The course and severity of MS is highly variable between individuals, and is mainly dependent on the degree of neurodegeneration in the brain. There is a real need to identify accurate biological markers of neurodegeneration that may be used to predict the risk or rate of progression of MS. Accurate prediction will ensure patients receive the appropriate treatments to slow or halt the progression of the disease. Biomarkers of neurodegeneration are also needed so that we can measure in clinical trials whether experimental new treatments are working to slow or stop progression.
Advanced MRI techniques such as diffusion imaging are a growing area of research that holds great potential for predicting long-term clinical outcome. Ms Sanuji Gajamange under the supervision Dr Scott Kolbe at the University of Melbourne will aim to test a new type of imaging technique called Apparent Fibre Density (AFD). This technique is very sensitive in identifying neurodegeneration. This technique has been used in other disorders such as Motor Neurone Disease, but has not been used before in people with MS.
Ms Gajamange with study the brains of people with MS to determine whether changes in brain structure or function are linked to decline in vision or other clinical measures of disease progression. This information will help clinicians to provide appropriate treatments and to predict illness course in people with MS in real-time.
Ms Gajamange has investigated the AFD technique in 17 people with optic neuritis, a common precursor of MS, and 14 healthy controls. The AFD technique measures specific features of nerve fibres which gives an indication of the nerve’s integrity. Data gathered using this technique indicates that people with optic neuritis have higher levels of neurodegeneration than healthy controls. Whilst this is expected, all new techniques require validation to confirm that they can detect known changes. Therefore this study has shown that the AFD technique is likely to be useful to detect neurodegeneration in MS.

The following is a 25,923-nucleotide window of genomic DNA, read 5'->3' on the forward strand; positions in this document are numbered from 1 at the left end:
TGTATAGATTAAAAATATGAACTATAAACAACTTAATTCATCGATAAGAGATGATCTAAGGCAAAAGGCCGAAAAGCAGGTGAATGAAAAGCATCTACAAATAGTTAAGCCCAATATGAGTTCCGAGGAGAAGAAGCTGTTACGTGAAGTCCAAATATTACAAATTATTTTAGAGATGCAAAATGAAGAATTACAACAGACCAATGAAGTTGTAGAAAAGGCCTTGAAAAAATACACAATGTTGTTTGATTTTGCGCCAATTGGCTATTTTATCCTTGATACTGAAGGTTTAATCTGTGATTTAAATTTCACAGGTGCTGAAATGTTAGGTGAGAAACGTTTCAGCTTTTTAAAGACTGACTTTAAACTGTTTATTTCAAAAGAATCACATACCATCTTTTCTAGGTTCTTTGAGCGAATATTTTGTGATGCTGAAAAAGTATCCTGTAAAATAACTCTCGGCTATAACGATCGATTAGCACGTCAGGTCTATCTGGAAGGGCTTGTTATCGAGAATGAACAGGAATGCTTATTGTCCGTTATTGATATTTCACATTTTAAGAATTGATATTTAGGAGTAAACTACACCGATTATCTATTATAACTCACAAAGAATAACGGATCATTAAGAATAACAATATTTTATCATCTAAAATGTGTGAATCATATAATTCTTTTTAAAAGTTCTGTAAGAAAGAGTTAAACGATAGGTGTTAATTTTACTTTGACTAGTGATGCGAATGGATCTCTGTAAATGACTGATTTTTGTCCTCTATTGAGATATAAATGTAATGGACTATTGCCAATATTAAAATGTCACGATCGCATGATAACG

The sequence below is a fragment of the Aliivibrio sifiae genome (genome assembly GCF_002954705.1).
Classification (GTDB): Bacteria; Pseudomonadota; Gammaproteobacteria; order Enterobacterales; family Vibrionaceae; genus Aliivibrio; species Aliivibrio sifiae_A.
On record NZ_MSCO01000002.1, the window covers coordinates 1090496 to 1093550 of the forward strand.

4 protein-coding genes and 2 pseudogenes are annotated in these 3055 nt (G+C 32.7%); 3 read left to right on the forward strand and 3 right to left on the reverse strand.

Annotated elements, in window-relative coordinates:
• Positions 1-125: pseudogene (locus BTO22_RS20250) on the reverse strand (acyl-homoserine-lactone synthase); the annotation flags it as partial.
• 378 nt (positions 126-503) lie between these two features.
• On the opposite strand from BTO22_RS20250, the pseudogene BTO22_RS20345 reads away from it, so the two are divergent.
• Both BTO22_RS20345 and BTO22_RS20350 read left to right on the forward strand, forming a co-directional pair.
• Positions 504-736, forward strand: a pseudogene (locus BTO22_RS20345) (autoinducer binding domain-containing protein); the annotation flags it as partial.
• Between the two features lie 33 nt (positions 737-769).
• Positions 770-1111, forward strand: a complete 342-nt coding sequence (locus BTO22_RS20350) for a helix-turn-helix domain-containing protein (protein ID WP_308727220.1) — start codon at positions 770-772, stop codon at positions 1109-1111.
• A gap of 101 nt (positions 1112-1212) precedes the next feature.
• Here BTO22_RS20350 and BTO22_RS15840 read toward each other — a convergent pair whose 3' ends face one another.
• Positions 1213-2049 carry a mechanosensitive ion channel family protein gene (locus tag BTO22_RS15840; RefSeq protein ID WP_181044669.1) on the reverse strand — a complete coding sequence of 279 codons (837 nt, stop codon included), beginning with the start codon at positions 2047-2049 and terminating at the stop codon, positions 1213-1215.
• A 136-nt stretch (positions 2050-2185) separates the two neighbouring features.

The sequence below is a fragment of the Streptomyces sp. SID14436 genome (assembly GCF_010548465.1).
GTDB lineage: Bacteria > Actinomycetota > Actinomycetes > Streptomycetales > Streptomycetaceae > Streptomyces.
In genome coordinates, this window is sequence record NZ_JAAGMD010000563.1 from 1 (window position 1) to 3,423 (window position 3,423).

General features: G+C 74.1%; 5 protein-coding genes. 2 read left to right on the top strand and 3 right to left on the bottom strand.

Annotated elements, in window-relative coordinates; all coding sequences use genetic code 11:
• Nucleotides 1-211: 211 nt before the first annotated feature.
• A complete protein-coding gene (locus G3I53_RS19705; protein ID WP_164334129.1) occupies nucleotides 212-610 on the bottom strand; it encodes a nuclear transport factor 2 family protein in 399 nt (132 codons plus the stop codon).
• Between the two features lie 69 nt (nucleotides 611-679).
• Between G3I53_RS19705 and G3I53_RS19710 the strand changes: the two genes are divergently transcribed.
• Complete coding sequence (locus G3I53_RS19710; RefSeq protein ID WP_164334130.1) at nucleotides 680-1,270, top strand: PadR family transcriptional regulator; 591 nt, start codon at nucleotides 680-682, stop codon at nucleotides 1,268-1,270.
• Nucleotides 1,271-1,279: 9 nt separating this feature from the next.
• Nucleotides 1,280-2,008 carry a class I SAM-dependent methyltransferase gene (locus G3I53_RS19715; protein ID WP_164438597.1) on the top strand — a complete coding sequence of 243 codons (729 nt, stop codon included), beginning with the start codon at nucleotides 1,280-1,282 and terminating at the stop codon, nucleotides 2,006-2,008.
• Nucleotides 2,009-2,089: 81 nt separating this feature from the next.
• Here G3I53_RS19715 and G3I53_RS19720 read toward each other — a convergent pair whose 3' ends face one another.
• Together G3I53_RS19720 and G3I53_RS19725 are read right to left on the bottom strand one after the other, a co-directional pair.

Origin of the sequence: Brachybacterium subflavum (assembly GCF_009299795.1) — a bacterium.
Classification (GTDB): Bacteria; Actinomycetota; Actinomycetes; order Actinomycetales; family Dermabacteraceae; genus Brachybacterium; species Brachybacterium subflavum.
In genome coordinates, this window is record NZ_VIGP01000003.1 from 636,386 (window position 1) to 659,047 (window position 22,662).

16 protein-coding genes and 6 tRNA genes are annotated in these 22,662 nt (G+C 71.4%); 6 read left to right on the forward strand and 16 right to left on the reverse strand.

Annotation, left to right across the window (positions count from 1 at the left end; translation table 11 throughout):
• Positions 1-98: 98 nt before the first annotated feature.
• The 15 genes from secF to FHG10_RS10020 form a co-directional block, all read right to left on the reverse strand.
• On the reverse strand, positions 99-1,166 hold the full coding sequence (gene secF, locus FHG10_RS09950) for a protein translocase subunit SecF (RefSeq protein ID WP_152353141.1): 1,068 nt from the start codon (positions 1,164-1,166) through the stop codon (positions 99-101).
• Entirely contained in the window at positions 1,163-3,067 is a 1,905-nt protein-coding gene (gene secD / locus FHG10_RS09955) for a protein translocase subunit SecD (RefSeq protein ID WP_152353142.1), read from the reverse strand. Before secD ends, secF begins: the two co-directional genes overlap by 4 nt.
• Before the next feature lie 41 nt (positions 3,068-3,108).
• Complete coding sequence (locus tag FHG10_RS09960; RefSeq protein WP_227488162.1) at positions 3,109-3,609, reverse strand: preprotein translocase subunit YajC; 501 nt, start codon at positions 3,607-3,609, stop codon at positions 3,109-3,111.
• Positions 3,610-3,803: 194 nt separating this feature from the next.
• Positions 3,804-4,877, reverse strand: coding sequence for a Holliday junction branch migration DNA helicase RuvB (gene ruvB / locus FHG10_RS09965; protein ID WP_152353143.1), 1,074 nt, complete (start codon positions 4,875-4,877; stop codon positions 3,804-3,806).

Further experimental work carried out in collaboration with the Florey Institute of Neuroscience and Mental Health, showed that inflammation and scarring in people with MS can affect the results of this technique. However, Ms Gajamange has now successfully developed ways to overcome these challenges.
Ms Gajamange used this AFD technique to examine the levels of nerve cell intergrity in people with clinically isolated syndrome (CIS – a first episode of neurological symptoms that may precede a diagnosis of definite MS). The aim of this study was to determine whether subtle changes in neurodegeneration can be detected prior to the onset of MS. The results showed, that early changes can be detected, and possibly suggest that early cognitive decline, can be explained by physical changes in the brain.
Following this success Ms Gajamange, completed a further study looking at people with clinically definite MS at two different time points using this AFD brain imaging technique. She hopes to identify early markers of disease that could better predict those at risk of developing MS, so that treatment can be started earlier minimising the impact of MS.
On the basis of her new AFD brain imaging technique, Ms Gajamange has now attracted industry funding to undertake a larger longitudinal study to track people with MS over time using the technique. This research has been presented at a number of international and Australian scientific conferences.
Updated: 20 April 2018
Updated: 04 January, 2015